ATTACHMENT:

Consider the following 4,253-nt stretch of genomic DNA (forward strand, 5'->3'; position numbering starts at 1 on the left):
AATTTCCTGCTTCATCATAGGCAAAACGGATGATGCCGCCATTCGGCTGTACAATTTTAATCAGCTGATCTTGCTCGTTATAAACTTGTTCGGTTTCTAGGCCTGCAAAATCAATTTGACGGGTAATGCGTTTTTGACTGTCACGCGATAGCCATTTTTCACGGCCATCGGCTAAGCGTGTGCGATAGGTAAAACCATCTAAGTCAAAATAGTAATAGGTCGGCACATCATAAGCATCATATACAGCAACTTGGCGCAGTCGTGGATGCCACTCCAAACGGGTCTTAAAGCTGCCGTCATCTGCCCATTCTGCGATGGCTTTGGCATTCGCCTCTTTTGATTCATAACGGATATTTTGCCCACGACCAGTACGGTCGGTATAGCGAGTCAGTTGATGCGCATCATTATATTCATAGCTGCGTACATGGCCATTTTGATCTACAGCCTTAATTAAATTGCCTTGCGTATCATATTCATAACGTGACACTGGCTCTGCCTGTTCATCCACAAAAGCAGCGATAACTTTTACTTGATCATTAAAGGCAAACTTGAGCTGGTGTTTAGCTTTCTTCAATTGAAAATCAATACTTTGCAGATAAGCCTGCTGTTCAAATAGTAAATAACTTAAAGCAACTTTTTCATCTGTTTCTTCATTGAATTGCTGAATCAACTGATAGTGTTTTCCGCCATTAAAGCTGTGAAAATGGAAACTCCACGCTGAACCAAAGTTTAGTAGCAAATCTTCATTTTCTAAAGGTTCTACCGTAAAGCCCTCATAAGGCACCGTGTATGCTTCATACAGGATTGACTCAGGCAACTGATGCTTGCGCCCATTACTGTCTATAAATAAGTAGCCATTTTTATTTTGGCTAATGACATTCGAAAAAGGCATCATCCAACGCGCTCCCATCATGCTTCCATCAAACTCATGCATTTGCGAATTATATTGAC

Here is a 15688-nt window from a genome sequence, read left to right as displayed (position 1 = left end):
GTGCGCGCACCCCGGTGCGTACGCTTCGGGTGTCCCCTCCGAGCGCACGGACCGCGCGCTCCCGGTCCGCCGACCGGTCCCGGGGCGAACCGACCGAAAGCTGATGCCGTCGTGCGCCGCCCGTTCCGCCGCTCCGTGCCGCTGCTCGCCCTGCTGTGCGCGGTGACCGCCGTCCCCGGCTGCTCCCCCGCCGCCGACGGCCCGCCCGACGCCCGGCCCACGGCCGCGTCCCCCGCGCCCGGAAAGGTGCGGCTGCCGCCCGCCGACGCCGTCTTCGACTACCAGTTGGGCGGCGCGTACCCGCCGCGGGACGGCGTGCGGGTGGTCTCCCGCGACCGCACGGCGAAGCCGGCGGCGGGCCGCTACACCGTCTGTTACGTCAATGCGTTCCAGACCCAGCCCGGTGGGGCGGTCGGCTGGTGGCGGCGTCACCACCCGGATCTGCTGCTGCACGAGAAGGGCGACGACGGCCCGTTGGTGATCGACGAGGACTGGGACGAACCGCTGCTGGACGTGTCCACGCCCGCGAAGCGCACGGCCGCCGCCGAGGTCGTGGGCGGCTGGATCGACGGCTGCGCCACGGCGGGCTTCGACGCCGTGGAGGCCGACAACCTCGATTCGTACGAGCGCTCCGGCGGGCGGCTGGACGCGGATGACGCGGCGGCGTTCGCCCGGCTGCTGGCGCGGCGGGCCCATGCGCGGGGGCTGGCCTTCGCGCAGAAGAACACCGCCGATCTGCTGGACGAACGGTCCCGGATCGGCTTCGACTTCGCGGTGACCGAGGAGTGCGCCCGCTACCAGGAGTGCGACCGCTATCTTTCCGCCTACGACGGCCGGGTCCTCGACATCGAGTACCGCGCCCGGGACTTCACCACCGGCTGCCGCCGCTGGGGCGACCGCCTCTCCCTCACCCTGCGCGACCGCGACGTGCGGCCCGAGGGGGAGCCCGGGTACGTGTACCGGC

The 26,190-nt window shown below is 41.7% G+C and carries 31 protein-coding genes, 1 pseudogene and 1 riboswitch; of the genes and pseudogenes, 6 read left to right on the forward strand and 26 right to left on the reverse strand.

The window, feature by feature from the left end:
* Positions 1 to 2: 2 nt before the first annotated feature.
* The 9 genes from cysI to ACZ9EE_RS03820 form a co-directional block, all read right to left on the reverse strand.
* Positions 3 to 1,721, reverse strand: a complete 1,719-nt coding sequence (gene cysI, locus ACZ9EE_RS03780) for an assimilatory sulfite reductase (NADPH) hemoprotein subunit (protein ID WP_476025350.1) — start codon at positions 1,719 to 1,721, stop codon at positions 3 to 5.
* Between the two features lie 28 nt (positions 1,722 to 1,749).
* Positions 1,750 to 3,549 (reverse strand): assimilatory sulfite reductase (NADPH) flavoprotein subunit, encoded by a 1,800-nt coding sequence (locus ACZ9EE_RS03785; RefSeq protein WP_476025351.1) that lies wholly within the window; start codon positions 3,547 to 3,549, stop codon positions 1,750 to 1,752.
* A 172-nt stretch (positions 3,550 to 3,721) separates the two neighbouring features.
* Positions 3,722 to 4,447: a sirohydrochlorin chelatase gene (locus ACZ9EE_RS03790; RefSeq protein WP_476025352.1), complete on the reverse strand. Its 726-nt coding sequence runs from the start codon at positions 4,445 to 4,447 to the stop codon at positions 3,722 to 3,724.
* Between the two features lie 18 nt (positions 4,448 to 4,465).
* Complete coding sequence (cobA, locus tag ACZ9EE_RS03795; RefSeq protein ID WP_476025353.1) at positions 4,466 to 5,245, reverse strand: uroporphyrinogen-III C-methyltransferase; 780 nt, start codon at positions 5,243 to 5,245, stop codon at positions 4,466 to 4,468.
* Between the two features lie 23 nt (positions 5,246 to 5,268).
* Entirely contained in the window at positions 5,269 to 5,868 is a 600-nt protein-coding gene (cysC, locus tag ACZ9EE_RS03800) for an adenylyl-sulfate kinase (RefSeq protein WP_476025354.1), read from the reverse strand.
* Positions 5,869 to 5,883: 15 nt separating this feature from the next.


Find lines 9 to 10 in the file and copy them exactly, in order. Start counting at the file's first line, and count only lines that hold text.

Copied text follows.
* Positions 3 to 1,721, reverse strand: a complete 1,719-nt coding sequence (gene cysI, locus ACZ9EE_RS03780) for an assimilatory sulfite reductase (NADPH) hemoprotein subunit (protein ID WP_476025350.1) — start codon at positions 1,719 to 1,721, stop codon at positions 3 to 5.
* Between the two features lie 28 nt (positions 1,722 to 1,749).